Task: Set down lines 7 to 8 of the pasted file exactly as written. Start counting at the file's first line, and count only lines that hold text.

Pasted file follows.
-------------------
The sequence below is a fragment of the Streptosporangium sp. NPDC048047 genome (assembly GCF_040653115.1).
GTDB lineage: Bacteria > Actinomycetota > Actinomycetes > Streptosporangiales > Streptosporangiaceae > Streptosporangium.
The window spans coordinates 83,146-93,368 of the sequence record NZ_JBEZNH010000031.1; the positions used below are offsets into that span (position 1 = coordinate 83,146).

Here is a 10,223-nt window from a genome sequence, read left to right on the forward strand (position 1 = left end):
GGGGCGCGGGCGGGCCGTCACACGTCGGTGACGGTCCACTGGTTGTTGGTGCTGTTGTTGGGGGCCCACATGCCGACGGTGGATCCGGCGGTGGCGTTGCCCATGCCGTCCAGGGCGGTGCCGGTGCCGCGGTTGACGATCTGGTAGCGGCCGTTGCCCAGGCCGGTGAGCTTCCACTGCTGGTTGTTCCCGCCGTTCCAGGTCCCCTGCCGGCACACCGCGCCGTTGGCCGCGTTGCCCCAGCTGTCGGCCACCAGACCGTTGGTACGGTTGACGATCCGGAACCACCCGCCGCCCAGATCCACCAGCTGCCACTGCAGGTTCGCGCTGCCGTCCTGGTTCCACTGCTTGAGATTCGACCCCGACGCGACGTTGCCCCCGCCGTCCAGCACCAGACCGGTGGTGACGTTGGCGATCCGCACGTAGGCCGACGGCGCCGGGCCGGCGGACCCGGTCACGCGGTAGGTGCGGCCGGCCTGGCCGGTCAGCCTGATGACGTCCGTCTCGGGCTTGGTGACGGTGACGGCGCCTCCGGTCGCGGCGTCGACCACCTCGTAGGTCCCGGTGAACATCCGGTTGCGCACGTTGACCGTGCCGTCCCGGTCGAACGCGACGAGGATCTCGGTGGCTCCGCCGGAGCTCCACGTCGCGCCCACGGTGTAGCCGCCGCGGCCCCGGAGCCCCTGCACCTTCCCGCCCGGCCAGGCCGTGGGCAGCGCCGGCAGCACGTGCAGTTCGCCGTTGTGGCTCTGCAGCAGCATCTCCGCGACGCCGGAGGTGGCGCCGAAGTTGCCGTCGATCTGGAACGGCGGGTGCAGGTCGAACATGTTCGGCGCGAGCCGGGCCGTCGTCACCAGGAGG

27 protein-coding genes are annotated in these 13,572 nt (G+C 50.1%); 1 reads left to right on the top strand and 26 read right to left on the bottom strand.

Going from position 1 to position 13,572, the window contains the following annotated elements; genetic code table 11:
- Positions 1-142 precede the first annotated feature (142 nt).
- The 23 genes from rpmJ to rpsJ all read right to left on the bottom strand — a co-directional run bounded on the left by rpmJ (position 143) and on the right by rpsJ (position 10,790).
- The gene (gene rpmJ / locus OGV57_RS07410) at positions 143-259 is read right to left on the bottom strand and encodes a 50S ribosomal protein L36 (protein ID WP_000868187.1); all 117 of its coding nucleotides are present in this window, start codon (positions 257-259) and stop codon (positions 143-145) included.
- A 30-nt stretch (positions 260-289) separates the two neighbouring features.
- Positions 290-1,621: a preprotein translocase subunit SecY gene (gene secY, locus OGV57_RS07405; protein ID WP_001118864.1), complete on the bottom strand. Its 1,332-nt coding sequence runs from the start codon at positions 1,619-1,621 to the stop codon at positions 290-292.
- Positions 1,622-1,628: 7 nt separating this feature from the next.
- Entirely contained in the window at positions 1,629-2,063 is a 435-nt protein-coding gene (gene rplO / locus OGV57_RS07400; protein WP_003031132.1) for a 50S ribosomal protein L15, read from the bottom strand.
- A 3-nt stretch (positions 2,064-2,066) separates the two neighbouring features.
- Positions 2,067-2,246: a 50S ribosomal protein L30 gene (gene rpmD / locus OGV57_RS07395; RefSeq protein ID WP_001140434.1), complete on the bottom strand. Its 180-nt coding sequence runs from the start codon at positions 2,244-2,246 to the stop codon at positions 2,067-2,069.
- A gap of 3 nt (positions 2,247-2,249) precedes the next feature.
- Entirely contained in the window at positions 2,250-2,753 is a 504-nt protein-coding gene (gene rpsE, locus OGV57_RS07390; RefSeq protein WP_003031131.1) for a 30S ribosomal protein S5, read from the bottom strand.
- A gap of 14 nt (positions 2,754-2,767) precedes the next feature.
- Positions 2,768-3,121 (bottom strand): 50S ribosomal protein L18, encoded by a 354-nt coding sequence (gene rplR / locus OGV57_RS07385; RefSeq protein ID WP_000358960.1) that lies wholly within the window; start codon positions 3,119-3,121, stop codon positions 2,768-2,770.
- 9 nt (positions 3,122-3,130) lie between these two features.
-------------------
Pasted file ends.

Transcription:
Going from position 1 to position 13,572, the window contains the following annotated elements; genetic code table 11:
- Positions 1-142 precede the first annotated feature (142 nt).